Love Thy Enema

Love Thy Enema

Love Thy Enema

Highlights from the week in criticism.
Feb. 9 2000 3:30 AM

Love Thy Enema

Movies

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Simpatico (Fine Line Features). Despite good raw material—Nick Nolte, Jeff Bridges, Sharon Stone, Albert Finney, and a script adapted from a Sam Shepherd play—this horseracing movie flops with the critics. It's a "stumbling adaptation" that is "hobbled by unwieldy visual ideas, discordant filmmaking impulses, and performances so overblown and undercoordinated, the five principals might have been acting on five different soundstages" (Lisa Schwarzbaum, Entertainment Weekly). It "proves there's no such thing as an unreleasable film. Unwatchable, yes; incoherent, absolutely; but playing at multiplexes all the same" (Joe Morgenstern, the Wall Street Journal). One critic defends it: "The surprise of this offbeat, gawky movie … is that it works at all" (Stephen Holden, the New York Times). (Find out more about Jeff Bridges at his Web site, which includes interviews, news, and photos he took on the sets of his past films.) 

Gun Shy (Buena Vista Pictures). A real groaner starring Liam Neeson as a stressed-out cop with bowel trouble and Sandra Bullock as the perky nurse who gives him an enema and then steals his heart. This "misshapen clunker" (Lisa Schwarzbaum, Entertainment Weekly) "contains more hackneyed dialogue and misfired jokes per minute than would seem possible" (Jack Mathews, the New York Daily News). Elvis Mitchell, one of the New York Times' recently hired film critics, gives a glowing review that's probably making his new editors scratch their heads—he calls it "one of the most subtle and inspired comedies you'll see this year." (Click here to watch the trailer and here to read David Edelstein's review in Slate.)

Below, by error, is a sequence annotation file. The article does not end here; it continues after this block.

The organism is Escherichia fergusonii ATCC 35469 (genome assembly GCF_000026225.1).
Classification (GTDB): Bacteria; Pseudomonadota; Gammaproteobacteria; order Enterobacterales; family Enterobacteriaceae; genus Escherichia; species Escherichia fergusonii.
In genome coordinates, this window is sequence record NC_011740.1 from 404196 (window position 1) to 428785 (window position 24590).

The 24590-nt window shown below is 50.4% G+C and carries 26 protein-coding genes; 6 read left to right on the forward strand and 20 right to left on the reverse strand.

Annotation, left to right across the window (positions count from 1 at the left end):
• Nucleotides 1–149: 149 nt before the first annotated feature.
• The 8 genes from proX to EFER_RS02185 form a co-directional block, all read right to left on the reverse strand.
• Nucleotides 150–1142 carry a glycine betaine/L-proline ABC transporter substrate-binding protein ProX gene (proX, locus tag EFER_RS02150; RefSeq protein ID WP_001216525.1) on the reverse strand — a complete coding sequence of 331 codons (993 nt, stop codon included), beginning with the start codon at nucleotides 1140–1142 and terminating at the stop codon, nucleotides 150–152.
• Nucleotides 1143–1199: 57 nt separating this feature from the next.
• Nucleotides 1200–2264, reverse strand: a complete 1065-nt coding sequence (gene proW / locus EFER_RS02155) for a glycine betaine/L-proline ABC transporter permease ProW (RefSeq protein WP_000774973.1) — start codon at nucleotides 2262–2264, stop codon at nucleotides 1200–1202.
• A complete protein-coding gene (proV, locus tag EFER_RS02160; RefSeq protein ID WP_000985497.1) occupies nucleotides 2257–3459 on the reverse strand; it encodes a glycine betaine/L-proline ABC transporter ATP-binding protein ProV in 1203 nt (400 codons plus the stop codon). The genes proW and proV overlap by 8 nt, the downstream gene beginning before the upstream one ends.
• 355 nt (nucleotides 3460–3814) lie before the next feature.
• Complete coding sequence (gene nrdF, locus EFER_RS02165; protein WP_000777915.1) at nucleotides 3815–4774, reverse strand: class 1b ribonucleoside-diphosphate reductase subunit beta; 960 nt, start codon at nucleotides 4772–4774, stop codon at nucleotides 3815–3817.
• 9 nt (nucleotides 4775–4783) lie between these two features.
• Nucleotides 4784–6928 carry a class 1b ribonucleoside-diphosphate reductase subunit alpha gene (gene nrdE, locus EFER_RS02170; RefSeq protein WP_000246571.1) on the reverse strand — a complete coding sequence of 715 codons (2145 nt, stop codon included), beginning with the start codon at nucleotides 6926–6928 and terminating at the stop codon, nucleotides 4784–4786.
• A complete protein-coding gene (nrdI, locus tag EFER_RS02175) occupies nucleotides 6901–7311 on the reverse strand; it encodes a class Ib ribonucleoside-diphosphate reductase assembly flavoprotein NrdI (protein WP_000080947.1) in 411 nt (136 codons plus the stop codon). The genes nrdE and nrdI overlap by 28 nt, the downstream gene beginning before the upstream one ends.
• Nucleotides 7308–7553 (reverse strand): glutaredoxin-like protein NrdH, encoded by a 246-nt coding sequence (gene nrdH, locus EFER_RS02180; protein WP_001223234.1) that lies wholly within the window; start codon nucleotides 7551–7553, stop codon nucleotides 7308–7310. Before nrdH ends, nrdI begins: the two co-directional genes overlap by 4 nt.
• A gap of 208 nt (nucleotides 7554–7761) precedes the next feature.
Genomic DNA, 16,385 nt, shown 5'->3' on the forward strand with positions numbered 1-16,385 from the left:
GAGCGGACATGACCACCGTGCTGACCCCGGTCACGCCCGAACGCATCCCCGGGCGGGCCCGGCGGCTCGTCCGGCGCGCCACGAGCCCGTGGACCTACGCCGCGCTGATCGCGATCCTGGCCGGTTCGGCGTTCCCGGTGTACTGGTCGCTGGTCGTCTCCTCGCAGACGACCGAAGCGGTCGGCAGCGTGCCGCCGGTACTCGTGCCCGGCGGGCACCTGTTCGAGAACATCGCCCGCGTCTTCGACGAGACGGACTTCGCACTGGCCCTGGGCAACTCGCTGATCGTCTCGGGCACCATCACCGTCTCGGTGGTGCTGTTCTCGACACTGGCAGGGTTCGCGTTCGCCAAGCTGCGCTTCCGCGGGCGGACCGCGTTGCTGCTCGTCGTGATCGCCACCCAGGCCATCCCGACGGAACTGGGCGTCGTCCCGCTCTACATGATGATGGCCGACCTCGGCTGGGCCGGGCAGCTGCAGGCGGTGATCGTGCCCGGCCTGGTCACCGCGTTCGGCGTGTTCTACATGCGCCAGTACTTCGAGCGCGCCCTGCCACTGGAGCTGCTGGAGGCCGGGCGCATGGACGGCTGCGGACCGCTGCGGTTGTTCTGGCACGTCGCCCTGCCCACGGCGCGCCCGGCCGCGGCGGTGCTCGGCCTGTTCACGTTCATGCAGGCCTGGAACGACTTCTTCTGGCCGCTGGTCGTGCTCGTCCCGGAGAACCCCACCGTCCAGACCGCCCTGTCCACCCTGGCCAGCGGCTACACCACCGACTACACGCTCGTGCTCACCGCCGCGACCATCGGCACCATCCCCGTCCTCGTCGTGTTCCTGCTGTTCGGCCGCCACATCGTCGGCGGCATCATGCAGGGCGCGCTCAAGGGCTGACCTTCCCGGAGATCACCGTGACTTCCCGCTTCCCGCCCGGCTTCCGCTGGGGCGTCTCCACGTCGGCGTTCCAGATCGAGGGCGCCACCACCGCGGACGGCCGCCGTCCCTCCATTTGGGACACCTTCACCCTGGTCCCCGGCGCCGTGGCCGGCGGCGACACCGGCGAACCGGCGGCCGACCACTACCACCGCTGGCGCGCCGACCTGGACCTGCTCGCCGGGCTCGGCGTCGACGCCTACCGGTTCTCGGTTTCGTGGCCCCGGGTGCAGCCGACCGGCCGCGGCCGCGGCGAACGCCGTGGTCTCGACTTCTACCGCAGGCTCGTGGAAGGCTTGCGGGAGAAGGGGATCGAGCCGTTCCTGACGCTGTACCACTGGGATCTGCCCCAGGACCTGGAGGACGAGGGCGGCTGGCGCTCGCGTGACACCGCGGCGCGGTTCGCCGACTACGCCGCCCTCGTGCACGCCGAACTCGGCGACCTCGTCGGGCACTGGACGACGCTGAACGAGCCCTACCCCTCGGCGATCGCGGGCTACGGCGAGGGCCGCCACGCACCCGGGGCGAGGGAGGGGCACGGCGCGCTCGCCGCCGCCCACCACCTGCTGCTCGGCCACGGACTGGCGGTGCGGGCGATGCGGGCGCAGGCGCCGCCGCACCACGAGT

Scream 3 (Miramax Films). The end of Wes Craven's Scream trilogy gets fair reviews. This is the only entry in the series not written by Kevin Williamson, and "you feel the loss … the psycho-with-a-knife postmodernism is messy and slipshod" (Owen Gleiberman, Entertainment Weekly). What saves the film is an injection of new talent. Neve Campbell and Courtney Cox Arquette, etc., are still in there, but Parker Posey steals the show playing a scrappy actress in a low-budget film called Stab 3: "Dizzy and nakedly—hilariously—ambitious, she's so flighty she seems to be levitating" (Elvis Mitchell, the New York Times). (Visit one of the many Scream fan sites.)

Books

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Slab Rat, by Ted Heller (Scribner). The scathing roman à clef set in the publishing world makes a comeback, and not since Bright Lights, Big City has one been so well received. Heller, the son of Catch-22 author Joseph Heller, did time at Details, Premiere, and Vanity Fair, and the book is a thinly veiled version of life inside Condé Nast (publisher of Vogue, The New Yorker, etc.). Most agree that it's an "uncommonly smart, funny and dead-on first novel" (Jonathan Yardley, the Washington Post) that outlines the shallowness and the indignities of life at the bottom rung of the glossy magazine ladder. The only sour note comes from Publishers Weekly, which snubs it as "a reasonably entertaining (if unoriginal) first attempt with special appeal for publishing types." (Click here to read David Plotz's take on the life of a "Condé Nasty" in Slate.)

A Heartbreaking Work of Staggering Genius: Based on a True Story, by Dave Eggers (Simon & Schuster). Given the title, you'd think critics would be dying to take this whippersnapper (editor of McSweeney's and the now-defunct Might) down a notch. Quite the contrary. The memoir recounts how, after losing both parents to cancer in the span of five months, then-21-year-old Eggers took custody of his 8-year-old brother and moved to California. The New York Times' Michiko Kakutani writes what might be the most gushing review of her career: "a virtuosic piece of writing, a big, daring, manic-depressive stew of a book that noisily announces the debut of a talented—yes, staggeringly talented new writer," adding that the author "demonstrates in this book that he can pretty much write about anything." Other reviewers agree: "[L]iterary gamesmanship and self-consciousness are trained on life's most unendurable experience, used to examine a memory too scorching to stare at. … This is not irony obscuring sincerity. It is, finally, irony in the service of sincerity" (James Poniewozik, Time). (Click here to read the online version of Eggers' literary magazine McSweeney's.)

Eliza Truitt, a former editor at Slate, now works as a wedding photographer in Seattle.